Steve Sandor
Steve Sandor B&W
Steve Sandor, shown here in recent photo, appeared as health spa owner Harvey in the Three's Company episode titled "Mighty Mouth".
Personal Information
Birth name: Steven Sandor
Born: (1937-10-27)October 27, 1937
Birthplace: Pittsburgh, Pennsylvania, U.S.
Died April 5, 2017(2017-04-05) (aged 79)
Deathplace: Las Vegas, Nevada, U.S.
Career/Family Information
Actor/Voice artist
Years active: 1960-2017, his death
Character information
Appeared on: Three's Company in Guest appearance
Character played: Harvey in the season 4 episode titled "Mighty Mouth"
Three's Company Script

Steve Sandor (born October 27, 1937-died April 5, 2017) appeared as Harvey, a fitness spa owner and friend of upset because his sister Shirley is dating Jack in the Three's Company episode titled "Mighty Mouth" in Season 4 (Episode #16). Steve is a veteran actor who made his first television appearance on Star Trek: The Original Series, playing Lars in the second season episode "The Gamesters of Triskelion".[1] Before becoming an actor, Sandor grew up in the Greenfield neighborhood in Pittsburgh. Employed as a steel worker before his acting career, he also used to train sentry dogs while serving as an Air Police Officer in the U.S. Air Force.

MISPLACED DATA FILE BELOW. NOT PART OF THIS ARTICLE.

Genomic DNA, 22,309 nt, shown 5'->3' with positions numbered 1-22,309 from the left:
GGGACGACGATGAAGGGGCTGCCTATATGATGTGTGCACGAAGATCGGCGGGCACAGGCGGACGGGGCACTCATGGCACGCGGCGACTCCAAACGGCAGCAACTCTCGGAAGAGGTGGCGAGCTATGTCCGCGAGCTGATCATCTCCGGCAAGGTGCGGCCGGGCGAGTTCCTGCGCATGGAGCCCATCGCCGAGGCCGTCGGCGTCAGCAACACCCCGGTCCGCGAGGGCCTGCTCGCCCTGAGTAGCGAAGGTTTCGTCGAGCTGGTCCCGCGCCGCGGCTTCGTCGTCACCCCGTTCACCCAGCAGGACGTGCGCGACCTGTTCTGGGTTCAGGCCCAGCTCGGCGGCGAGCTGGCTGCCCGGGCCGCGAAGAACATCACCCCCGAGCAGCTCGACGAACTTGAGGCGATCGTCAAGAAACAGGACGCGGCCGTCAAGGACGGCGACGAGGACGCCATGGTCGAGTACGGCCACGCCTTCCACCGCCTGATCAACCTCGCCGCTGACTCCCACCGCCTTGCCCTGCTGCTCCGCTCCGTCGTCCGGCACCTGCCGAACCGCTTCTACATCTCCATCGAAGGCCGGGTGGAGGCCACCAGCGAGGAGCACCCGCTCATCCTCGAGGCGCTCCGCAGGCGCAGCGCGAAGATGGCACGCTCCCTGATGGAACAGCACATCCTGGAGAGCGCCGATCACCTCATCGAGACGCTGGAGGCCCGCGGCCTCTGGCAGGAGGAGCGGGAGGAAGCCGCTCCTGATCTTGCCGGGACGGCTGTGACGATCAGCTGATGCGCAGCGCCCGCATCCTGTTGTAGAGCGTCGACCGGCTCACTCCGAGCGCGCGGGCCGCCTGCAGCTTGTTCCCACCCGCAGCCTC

Having appeared in many television shows such as Gunsmoke, Ironside, The Streets of San Francisco, Starsky and Hutch, CHiPs, Charlie's Angels, Fantasy Island, Three's Company, The A-Team, Knight Rider, and Hardcastle and McCormick, he is perhaps best known for his role as the ill-fated biker gang leader Stanley in the 1980 cult film The Ninth Configuration, and as the voice of the heroic Darkwolf in the 1983 animated fantasy film Fire.

Sandor also had supporting roles in the 1967 western Rough Night in Jericho, the 1969 World War II classic The Bridge at Remagen, the 1973 Vietnam film The No Mercy Man, a semi-regular role on the short-lived TV series The Yellow Rose, and the title role in the 1983 science fiction film Stryker. Sandor was also part of the extensive cast of the epic 1978 TV mini-series Centennial. He was also cast in the IMAX film The Alamo: The Price of Freedom as the legendary Jim Bowie.


  1. The New York Times. The New York Times. Retrieved on 2012-01-15.

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